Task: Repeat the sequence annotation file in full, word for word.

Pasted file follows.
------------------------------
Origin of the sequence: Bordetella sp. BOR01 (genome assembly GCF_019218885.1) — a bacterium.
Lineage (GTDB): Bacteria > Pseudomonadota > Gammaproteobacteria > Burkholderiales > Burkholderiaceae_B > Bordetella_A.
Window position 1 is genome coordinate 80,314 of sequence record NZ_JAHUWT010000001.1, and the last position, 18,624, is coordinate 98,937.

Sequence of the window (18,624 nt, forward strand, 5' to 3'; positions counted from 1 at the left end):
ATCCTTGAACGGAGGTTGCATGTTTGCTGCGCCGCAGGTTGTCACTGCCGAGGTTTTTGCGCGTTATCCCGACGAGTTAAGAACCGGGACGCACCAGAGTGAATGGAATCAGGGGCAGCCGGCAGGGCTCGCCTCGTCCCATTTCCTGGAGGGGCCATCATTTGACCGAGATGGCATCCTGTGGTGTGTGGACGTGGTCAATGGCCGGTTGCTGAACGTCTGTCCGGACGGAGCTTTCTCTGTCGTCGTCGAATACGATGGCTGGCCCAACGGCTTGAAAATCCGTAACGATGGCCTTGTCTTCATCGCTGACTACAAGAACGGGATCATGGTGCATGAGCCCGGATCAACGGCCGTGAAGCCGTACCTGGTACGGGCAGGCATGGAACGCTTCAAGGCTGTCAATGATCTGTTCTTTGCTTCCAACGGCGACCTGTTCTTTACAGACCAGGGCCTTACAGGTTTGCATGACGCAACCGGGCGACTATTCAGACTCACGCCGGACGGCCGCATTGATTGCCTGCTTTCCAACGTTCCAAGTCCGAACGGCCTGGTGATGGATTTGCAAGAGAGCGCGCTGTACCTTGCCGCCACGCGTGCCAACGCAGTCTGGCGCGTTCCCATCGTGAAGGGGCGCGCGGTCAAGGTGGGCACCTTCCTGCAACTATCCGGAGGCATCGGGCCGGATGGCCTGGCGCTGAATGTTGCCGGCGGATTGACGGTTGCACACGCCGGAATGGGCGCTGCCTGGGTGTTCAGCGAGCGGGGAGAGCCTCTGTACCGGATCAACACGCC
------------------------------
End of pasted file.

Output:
Origin of the sequence: Bordetella sp. BOR01 (genome assembly GCF_019218885.1) — a bacterium.
Lineage (GTDB): Bacteria > Pseudomonadota > Gammaproteobacteria > Burkholderiales > Burkholderiaceae_B > Bordetella_A.
Window position 1 is genome coordinate 80,314 of sequence record NZ_JAHUWT010000001.1, and the last position, 18,624, is coordinate 98,937.

Sequence of the window (18,624 nt, forward strand, 5' to 3'; positions counted from 1 at the left end):
ATCCTTGAACGGAGGTTGCATGTTTGCTGCGCCGCAGGTTGTCACTGCCGAGGTTTTTGCGCGTTATCCCGACGAGTTAAGAACCGGGACGCACCAGAGTGAATGGAATCAGGGGCAGCCGGCAGGGCTCGCCTCGTCCCATTTCCTGGAGGGGCCATCATTTGACCGAGATGGCATCCTGTGGTGTGTGGACGTGGTCAATGGCCGGTTGCTGAACGTCTGTCCGGACGGAGCTTTCTCTGTCGTCGTCGAATACGATGGCTGGCCCAACGGCTTGAAAATCCGTAACGATGGCCTTGTCTTCATCGCTGACTACAAGAACGGGATCATGGTGCATGAGCCCGGATCAACGGCCGTGAAGCCGTACCTGGTACGGGCAGGCATGGAACGCTTCAAGGCTGTCAATGATCTGTTCTTTGCTTCCAACGGCGACCTGTTCTTTACAGACCAGGGCCTTACAGGTTTGCATGACGCAACCGGGCGACTATTCAGACTCACGCCGGACGGCCGCATTGATTGCCTGCTTTCCAACGTTCCAAGTCCGAACGGCCTGGTGATGGATTTGCAAGAGAGCGCGCTGTACCTTGCCGCCACGCGTGCCAACGCAGTCTGGCGCGTTCCCATCGTGAAGGGGCGCGCGGTCAAGGTGGGCACCTTCCTGCAACTATCCGGAGGCATCGGGCCGGATGGCCTGGCGCTGAATGTTGCCGGCGGATTGACGGTTGCACACGCCGGAATGGGCGCTGCCTGGGTGTTCAGCGAGCGGGGAGAGCCTCTGTACCGGATCAACACGCC